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Lyons, Henry G.
A report on the island and temples of Philae — London, 1896

DOI Page / Citation link: 
https://doi.org/10.11588/diglit.3990#0049
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15

APPENDIX

B."

LIST OF PHOTOGRAPHS.



16.

1. The Island of Philse, from the cast hank.—

Showing the fans of rubbish formed in clearing the eastern portion of the
island.

2. Looking towards the 1st Cataract, from Plrilre.—

Taken from the top of the North Stairway (V).

3. The Temple of Xectanebo II. (A), from the east.—

Now that the late mud brick ruins have been removed, the proportions of
this forecourt can be seen to advantage. Under the small doorway to the left
can be seen the thin pavement layer on which the bottom course of the temple
blocks is laid. The divisions on the measuring rod are '5 metre.

4. The Temple of Xectanebo II. (A), from the north-east.—

The blocks lying in the foreground are those of the north outer wall of the
Temple of Ar-hes-nefer (IS), which could not be replaced, together with some of
the broken roof blocks of tin; south end of the West Colonnade (Z).

5. The Temple of Ar-hes-nefer (15), east wall. —

This is the outer wall of the temple. The top three courses have been
replaced in position.

6. The Temple of Ar-hes-nefer (B), east wall.—

Taken from the temple pavement, this shows the whole face of the wall, as
well as the first course of blocks of the inner Ptolemaic building, which has just
been replaced in its position. In the left corner is the gap in the wall to which
the steps from the Coptic church led (Plan XL). The depression in the pave-
ment cut to receive the shrine is visible in the foreground.

7. The Temple of Ar-hes-nefer (B), north wall.—

The Coptic cross cut on the figures of the Egyptian gods can be seen in
several places.

8. The Temple of Ar-hes-nefer (B), from the west.—

Showing the temple area, with such blocks of the older building replaced as
could be.

9. Unfinished chapel, late period (E).—

A block of the cornice is lying in the street, with some portions of stone
columns from the Coptic house on the left. The remains of the stone screen can
be seen on the altar, in front of the shrine. The irregular paving of the streets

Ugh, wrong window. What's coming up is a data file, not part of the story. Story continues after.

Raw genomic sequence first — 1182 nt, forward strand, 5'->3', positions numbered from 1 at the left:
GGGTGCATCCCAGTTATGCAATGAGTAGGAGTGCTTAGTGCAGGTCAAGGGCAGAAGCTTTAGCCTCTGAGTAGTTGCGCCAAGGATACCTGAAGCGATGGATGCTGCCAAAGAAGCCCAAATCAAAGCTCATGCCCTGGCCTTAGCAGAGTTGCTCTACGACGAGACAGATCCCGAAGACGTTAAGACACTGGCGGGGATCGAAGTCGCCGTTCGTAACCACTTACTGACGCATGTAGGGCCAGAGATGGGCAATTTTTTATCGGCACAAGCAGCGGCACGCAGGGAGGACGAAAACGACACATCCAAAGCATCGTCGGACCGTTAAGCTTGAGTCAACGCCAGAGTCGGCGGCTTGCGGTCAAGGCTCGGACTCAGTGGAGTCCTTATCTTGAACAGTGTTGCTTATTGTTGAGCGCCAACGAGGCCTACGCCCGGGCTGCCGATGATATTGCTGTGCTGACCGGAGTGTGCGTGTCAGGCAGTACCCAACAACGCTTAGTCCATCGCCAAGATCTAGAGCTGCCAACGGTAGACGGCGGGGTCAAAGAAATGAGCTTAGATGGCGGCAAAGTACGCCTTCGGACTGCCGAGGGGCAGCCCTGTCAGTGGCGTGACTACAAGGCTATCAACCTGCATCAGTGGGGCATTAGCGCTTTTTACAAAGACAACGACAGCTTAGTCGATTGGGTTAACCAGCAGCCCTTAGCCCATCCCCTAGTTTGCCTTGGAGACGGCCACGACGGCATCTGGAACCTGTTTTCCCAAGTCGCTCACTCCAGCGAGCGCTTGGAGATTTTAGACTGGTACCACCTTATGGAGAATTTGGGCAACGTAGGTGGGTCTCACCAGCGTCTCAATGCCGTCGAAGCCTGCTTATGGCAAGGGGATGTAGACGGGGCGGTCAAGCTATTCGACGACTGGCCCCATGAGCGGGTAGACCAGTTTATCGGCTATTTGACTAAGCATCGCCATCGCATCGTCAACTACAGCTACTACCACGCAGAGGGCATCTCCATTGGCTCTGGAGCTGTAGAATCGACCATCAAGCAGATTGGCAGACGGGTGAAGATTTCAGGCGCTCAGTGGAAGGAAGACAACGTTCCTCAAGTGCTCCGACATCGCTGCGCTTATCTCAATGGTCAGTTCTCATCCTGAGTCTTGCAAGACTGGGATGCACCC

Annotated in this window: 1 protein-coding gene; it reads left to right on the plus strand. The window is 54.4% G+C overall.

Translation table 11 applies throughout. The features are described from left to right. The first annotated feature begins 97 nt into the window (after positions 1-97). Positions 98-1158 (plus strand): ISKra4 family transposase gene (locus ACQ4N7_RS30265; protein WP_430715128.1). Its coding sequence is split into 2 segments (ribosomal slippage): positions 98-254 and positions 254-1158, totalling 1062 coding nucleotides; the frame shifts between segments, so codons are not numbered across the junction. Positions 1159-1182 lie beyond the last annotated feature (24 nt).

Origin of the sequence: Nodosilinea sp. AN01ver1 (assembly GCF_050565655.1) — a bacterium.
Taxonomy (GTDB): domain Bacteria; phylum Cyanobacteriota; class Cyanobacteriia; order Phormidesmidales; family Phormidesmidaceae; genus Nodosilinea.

can be seen in the foreground.

10. The Temple of Imhotep (F), from the south.—

The wall on the left is that of the East Colonnade (Y), which was built
against the temple. On the right of the doorway are grooves cut in the
masonry, as a support for the vaulted roof of passages in a Coptic house.
The bottom course was badly corroded, and has been replaced by cut stone laid
in cement. The hawk-headed figure of Horus, seen through the broken cornice,
is on the great pylon behind. The divisions on the measuring rod are '50 metre.

11. East chamber of the forecourt of the Temple of Imhotep (E).—

The white stones are those which were renewed when this wall, which had
fallen in, was rebuilt.

12. The Temple of ETathor (G), from the roof of the temple of Isis.—

This shows the restored forecourt, and, on the left side of it, all stones
belonging to this temple which wei^e recovered from neighbouring Coptic
buildings.

13. The Temple of Hathor (G), from the north-east.—

The method of building with a double thickness of blocks, forming two
skins of masonry and no bond between them, is well shown here in the north
wall. As is seen by the narrowness of the raised part of the east wall, the
doorway has been widened some '15 to T8 metre. Foundation hole No. XIV.
is visible in the foreground, where the space between the pavement of the
original temple and that of the addition is also seen. The granite rocks on
the left are on the Island of Bigga.

14. The Temple of Hathor (G), from the roof of the colonnade of

the Temple of Isis (M).—

The sloping way down to the entrance doorway is well shown.

18.

19.
 
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